Businesses across the county have been working to make it more convenient for the growing number of electric vehicle drivers to find a place to plug in and charge up, with about 15 percent of Maryland’s electric car charging stations now in Montgomery County.
Only one electric vehicle was registered in Maryland in fiscal 2010, but that rose to 657 by fiscal 2012, according to the most recent data from the Motor Vehicle Administration.
This dramatic increase was likely not mere coincidence.
In October 2010, the state kicked off its campaign to promote electric vehicles by offering an excise tax credit for Maryland owners, currently ranging from $600 to $1,000, depending on the vehicle’s battery capacity. Nearly 1,700 residents have taken advantage of it so far, according to Eric Coffman, the senior energy specialist for the Montgomery County Department of Environmental Protection.
Since it was implemented, 545 county residents have taken the tax credit, which is more than any other county, Coffman said.
And this prominent interest hasn’t gone unnoticed.
Montgomery County has been a target for charging station vendors in recent years. Second only to Baltimore city, Montgomery County has one of the highest number of charging stations in the state, according to the U.S. Department of Energy.
There are 38 electric charging stations, which are owned and operated by various organizations, in Bethesda, Chevy Chase, Gaithersburg, Germantown, Potomac, Rockville and Silver Spring. Of these, 29 offer the stations to the public, while the rest are company-owned for employees only. Some locations also feature more than one charger — or outlet — at each station; and among those in the county that are public, there are a total of 12 level 1 and 44 level 2 chargers available.
A level 1 charger uses a 120-volt plug and can be installed on a standard residential outlet. Level 2 chargers work with a 208- to 240-volt plug, and tend to be more popular in the commercial market. The higher the level, the faster it will charge a car.
According to the Department of Energy, a light-duty electric vehicle, such as a Nissan Leaf or a Honda Fit EV, would typically get a range of 2 to 5 miles after a one-hour level 1 charge, and 10 to 20 miles after an hour on a level 2 charger.
SemaConnect of Bowie, a charging station developer and vendor that deploys stations across the U.S., has sold more chargers to entities in Montgomery County than any other county in Maryland, according Joe Inglisa, a company spokesman for the mid-Atlantic region.
Inglisa attributed this to the county’s “overall education level.”
“Early adapters are highly educated and wealthier, so they’re the ones buying the electric vehicle,” he said. “In other parts of Maryland where the socio-economic level isn’t so high, we’re not doing so well.”
Some places, including MOM’s Organic Market in Rockville and the Potomac Place Shopping Center, offer charging stations to the public as a free amenity. But others will either charge customers the rate that it costs to cover the electricity or increase the price to make a profit. Companies that charge consumers to use their stations commonly charge per hour, as the Firstfield Shopping Center in Gaithersburg does, but they also have the option to charge for the actual amount of electricity that is used.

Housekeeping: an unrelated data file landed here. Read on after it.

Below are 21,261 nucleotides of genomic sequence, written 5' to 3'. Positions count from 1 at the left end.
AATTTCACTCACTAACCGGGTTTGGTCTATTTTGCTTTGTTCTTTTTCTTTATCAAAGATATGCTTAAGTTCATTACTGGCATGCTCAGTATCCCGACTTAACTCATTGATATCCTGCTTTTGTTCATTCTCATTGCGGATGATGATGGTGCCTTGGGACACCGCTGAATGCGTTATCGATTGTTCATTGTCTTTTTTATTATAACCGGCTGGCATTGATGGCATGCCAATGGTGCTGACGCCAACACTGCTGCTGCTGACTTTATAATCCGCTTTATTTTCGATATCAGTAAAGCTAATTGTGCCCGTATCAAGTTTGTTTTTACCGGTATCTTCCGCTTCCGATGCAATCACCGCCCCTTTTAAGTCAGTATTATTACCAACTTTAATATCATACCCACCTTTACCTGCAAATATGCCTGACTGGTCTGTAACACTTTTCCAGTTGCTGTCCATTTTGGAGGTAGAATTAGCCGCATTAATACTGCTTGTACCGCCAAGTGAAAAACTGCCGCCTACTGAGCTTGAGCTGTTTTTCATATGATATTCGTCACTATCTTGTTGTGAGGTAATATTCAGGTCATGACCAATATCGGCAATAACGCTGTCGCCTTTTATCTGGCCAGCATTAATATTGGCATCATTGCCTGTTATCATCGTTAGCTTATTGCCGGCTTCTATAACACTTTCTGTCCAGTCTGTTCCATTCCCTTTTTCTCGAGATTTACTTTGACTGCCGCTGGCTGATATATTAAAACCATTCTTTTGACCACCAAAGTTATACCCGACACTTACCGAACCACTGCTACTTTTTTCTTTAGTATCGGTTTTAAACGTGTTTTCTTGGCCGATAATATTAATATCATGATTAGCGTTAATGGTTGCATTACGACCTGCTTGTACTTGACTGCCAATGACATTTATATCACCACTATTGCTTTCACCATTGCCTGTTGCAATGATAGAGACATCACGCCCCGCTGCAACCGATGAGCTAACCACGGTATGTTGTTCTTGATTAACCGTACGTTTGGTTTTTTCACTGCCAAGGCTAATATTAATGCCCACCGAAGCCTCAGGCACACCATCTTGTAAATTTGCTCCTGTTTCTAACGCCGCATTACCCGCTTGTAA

Once a vendor sells the a charger to a company, it is up to that company to pay for the electricity. What, if anything, the consumer pays to use a charger is set by the station owner, Inglisa said.
“We offer it free of charge because it doesn’t cost that much and we want to incentivize people and reward them for driving an electric car,” said Scott Nash, owner of MOM’s Organic Market in Rockville.
The store initially installed the chargers to meet an increasing demand for them as well as advertise for electric car companies, and they have seen a continuous increase in users since the chargers were installed in May 2012, Nash said.
“They’re an operating billboard or advertisement for the electric car industry,” he said. “It sort of reminds people every day that here are the chargers for an electric car that you might want to buy one day.”
This growing demand for charging stations is set to continue in the near future. On Oct. 24, Gov. Martin O’Malley (D), along with governors from seven other states, announced an initiative to put 3.3 million zero-emission vehicles — which includes battery-electric vehicles, plug-in hybrid-electric vehicles, and hydrogen fuel-cell-electric vehicles – on the road in their states within a dozen years.
“This is a critical part of our efforts to achieve Maryland’s long-term 2050 goal to reduce statewide greenhouse gas emissions 90 percent from 2006 levels,” O’Malley said in a news release.
Incentives include an effort to create a charging station network along the Interstate 95 corridor as well as adjusting building codes and creating tax breaks for installing home charging stations.
Maryland also is one of several states that have adopted rules that will require about 15 percent of new vehicles sold to be zero-emission by 2025.
“We are excited to be collaborating with other states to ensure the success of our zero-emission vehicle programs,” O’Malley said. “The transition to these advanced technology vehicles will support our efforts to achieve our air quality and climate change goals, and will enhance energy security by reducing our dependence on foreign oil.”